State Laws for Medigap Plans

All supplemental plans must abide by federal and state laws that restrict how the plans may operate. Many states have adopted additional rules for Medigap Plans beyond what the federal laws dictate. Because of this all Medigap Plans operate a bit differently state to state.

State Laws For Medicare Can Help You

For example, the federal law states that an individual must sign up for Medigap insurance within 6 months of enrolling in Plan B and being 65 or older. Some states have looked at this limitation as being too strict and have therefore increased the time limit on enrollment.

Moreover, the federal law does not require a Medigap company to offer coverage to permanently disabled people. However, many states do require that this coverage is available to the citizens that live in their state. States also dictate which ratings systems the Medigap companies can use beyond the federal law.

The Three Waiver States

Three states are called "waiver states." These are Minnesota, Massachusetts and Wisconsin. These three states have adopted non-standardized health care and regulate their Medicare plans differently than other states.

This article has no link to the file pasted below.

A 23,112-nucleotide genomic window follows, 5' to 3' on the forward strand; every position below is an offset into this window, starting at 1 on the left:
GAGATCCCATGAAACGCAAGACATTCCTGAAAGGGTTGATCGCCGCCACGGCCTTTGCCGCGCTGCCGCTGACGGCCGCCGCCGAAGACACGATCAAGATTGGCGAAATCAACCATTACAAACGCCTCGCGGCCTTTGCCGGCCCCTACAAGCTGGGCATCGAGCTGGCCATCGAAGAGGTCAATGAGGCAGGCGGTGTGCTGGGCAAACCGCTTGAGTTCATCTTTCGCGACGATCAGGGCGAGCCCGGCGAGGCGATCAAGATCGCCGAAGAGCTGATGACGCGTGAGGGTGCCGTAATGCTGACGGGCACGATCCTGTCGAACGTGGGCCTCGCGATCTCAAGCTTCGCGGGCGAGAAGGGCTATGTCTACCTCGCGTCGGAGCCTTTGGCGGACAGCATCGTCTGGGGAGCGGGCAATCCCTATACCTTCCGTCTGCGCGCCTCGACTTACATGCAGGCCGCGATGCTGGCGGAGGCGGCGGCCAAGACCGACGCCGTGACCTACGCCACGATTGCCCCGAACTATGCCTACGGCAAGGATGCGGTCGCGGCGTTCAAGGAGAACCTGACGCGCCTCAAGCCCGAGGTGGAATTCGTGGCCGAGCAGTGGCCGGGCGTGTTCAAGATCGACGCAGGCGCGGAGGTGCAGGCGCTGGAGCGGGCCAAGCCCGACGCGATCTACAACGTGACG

Auntie Lou says, "These three states just had to be Special, if you live in one of them you can mostly skip this section."

To find out what the regulations are for your particular state call your state Medicaid office or the State Health Insurance Assistance Program (SHIP) you can get their phone number by looking online or by calling 1-800-MEDICARE (1-800-633-4227) TTY users can call 1-877-486-2048.

The important thing to remember about state eligibility requirements is that they may be different state to state. When leaving one state and moving to another inquire about their Medicare plans, rules and regulations as soon as possible. You will likely have to switch your Medigap Plan and this can take some advanced research.